Image credit: Harvard Health


Keywords: Diabetes, mellitus, gestational, type 2, glucose, glucometer, insulin



  • Introduction
  • What is diabetes?
  • What are the types of diabetes?
  • What do I feel when I have diabetes?
  • What are the medical treatments of diabetes?
  • What are the complications of diabetes?
  • How do I prevent diabetes?
  • Diabetes facts



Diabetes is a metabolic disease that is characterised by high blood glucose. It is caused by failure of body to regulate glucose levels. WHO estimates that 422 million people are diabetic. There are several types of diabetes: type 1, type 2, gestational diabetes, and the newly proposed type 3 diabetes (Alzheimer’s disease).



Diabetes is a chronic (long-lasting) medical condition in which the patient’s blood has high glucose concentrations. Normal blood sugar levels are as follows:

  • when fasting (last meal was more than 8 hours ago): between 4.0 to 5.5 mmol/L (72 to 99 mg/dL)
  • 2 hours after eating a meal: Up to 7.8 mmol/L (140 mg/dL)

Thus, diabetes is when one’s blood glucose concentrations are above 5.4mmol/L when fasting or 7.8mmol/L after eating. Blood glucose levels are measured using a machine called a glucometer, one can find it in any health institute.



There are 3 main types of diabetes mellitus: type 1, type 2 and gestational diabetes.

  • Type 1 Diabetes: this is the diabetes caused by failure of the body to produce insulin. Insulin is a hormone produced by the pancreas that converts excess glucose to glycogen which is stored in the body. So, if this insulin is lacking, glucose will accumulate in the body leading to the diabetes.
  • Type 2 Diabetes: this is the diabetes caused by failure of the body to respond to hormone insulin. Therefore, insulin will not exert its effects leading to accumulation of blood glucose, resulting in diabetes.
  • Gestational diabetes: Gestational diabetes is the diabetes that appears in pregnant women who never had diabetes before. This diabetes usually disappears after giving birth. Its cause is unknown. Gestational pregnancy causes the baby to be at a higher risk of health problems.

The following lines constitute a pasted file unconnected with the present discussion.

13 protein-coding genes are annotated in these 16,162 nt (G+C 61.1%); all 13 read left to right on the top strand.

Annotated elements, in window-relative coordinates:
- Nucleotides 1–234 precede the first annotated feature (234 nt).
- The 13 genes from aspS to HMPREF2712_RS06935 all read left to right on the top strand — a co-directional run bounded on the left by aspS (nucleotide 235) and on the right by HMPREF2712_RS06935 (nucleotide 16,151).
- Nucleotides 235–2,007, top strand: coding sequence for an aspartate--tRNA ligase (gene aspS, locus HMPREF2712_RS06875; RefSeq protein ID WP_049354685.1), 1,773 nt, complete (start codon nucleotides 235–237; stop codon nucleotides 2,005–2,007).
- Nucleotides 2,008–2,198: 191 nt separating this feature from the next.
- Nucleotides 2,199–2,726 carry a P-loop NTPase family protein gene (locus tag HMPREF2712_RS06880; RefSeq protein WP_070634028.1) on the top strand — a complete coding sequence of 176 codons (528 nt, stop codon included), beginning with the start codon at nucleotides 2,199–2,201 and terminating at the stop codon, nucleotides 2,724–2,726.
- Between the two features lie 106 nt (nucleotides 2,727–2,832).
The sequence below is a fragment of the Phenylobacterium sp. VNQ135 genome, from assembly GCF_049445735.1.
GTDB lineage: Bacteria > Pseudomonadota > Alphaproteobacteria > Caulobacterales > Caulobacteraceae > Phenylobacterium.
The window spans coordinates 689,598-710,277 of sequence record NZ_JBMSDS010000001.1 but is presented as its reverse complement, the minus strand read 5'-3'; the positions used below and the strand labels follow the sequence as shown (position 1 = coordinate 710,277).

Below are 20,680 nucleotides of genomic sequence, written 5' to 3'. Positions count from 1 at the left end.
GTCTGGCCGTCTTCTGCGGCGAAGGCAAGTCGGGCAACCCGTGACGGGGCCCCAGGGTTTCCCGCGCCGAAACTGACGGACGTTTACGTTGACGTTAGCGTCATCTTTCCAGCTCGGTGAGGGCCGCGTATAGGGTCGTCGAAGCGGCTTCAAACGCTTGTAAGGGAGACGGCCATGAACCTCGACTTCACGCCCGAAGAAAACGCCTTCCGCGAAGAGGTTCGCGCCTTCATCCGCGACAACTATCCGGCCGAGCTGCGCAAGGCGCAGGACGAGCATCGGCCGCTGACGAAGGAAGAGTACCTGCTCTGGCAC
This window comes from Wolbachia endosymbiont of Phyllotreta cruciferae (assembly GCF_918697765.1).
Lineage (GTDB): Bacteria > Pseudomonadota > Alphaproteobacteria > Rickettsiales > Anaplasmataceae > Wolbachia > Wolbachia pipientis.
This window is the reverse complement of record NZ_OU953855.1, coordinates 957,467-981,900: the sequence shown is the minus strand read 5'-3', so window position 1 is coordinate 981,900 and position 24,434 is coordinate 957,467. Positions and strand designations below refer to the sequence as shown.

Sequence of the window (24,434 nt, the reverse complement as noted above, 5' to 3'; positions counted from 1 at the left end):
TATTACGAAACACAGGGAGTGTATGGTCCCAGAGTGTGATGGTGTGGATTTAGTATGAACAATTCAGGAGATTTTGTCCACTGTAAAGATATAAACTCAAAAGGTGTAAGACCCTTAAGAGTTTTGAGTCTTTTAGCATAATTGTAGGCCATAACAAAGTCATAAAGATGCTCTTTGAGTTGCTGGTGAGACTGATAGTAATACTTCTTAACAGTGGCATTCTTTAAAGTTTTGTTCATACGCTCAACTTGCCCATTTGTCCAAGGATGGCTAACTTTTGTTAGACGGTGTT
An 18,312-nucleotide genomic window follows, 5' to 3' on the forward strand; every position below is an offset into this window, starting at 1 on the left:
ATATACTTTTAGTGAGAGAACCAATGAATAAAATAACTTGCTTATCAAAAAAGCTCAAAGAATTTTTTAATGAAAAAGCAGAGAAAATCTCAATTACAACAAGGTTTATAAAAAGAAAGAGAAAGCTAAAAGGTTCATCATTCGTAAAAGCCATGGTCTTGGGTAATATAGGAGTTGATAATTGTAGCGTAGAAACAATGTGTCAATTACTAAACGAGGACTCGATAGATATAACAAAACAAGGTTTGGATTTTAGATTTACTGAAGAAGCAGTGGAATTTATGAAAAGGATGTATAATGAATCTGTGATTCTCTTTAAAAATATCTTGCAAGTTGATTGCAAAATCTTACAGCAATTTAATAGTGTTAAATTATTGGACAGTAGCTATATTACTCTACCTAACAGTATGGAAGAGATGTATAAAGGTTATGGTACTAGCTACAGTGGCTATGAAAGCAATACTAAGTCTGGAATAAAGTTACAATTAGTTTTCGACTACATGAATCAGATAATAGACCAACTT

• Type 3 Diabetes: Alzheimer’s disease has been proposed to be type 3 diabetes in that the brain cells fail to respond to glucose hence these brain cells are affected leading to symptoms like dementia.



Symptoms of diabetes are:

  • Increased hunger
  • Increased thirst
  • Increased urination
  • Blurry vision
  • Fatigue

Additional symptoms of diabetes in men include: decreased sex drive, erectile dysfunction and decreased muscle strength

Additional symptoms in women include: urinary tract infections, and itchy dry skin

Gestational diabetes usually presents with no symptoms.



Diabetes cannot be cured but it can be monitored and suppressed to make sure the blood glucose levels remain low.

Treatment of diabetes includes lifestyle modifications mainly diet and physical diet. The diet of a diabetic person should include more fruits, vegetables, lean meat and fibre; and less refined carbohydrates, saturated fats and sweets. Exercise and physical activity are essential for diabetic people. Exercise moves glucose from blood into cells where it is used to produce energy, thereby lowering blood glucose levels.



Severe uncontrolled or untreated type 1 and 2 diabetes can cause a number of problems as it ends up damaging some body organs and tissues.

These include:

  • heart disease, heart attack, and stroke
  • neuropathy
  • nephropathy
  • retinopathy and vision loss
  • hearing loss
  • foot infections and sores
  • skin disorders such as bacterial and fungal infections
  • depression
  • dementia


Gestational diabetes poses health problems to the unborn baby and to the mother. Complications of gestational diabetes include:

  • premature birth
  • higher-than-normal weight at birth
  • increased risk for being diagnosed with type 2 diabetes later in life
  • low blood sugar
  • jaundice
  • stillbirth



Type 1 diabetes can not be prevented as it is caused by the immune system. Type 2 diabetes caused by genetics cannot be prevented also.

Prevention of diabetes is mainly via lifestyle modifications in the following ways:

  • eating smaller quantities
  • undergoing aerobic exercise, such as walking or cycling for at least 150 minutes per week
  • reducing consumption of saturated fats and refined carbohydrates
  • eating more fruits, vegetables and grains
  • avoid being obese



  • Did you know that regularly drinking sugar-sweetened beverages increases the risk of type 2 diabetes by 13% over 10 years?
  • Did you know that alcohol can initially raise blood sugars, but will then create an environment where blood sugars will go down – potentially to dangerous levels – over several hours after consumption?
  • Did you know that patients with diabetes are most likely to be dehydrated?
  • Did you know that dogs can smell diabetes?
  • Did you know that adding fiber to your food can stop the blood sugar spikes in your food?
  • Did you know that number of people living with diabetes has doubled since 1980.
  • Did you know that cats and dogs can also get diabetes, and are can be treated with insulin?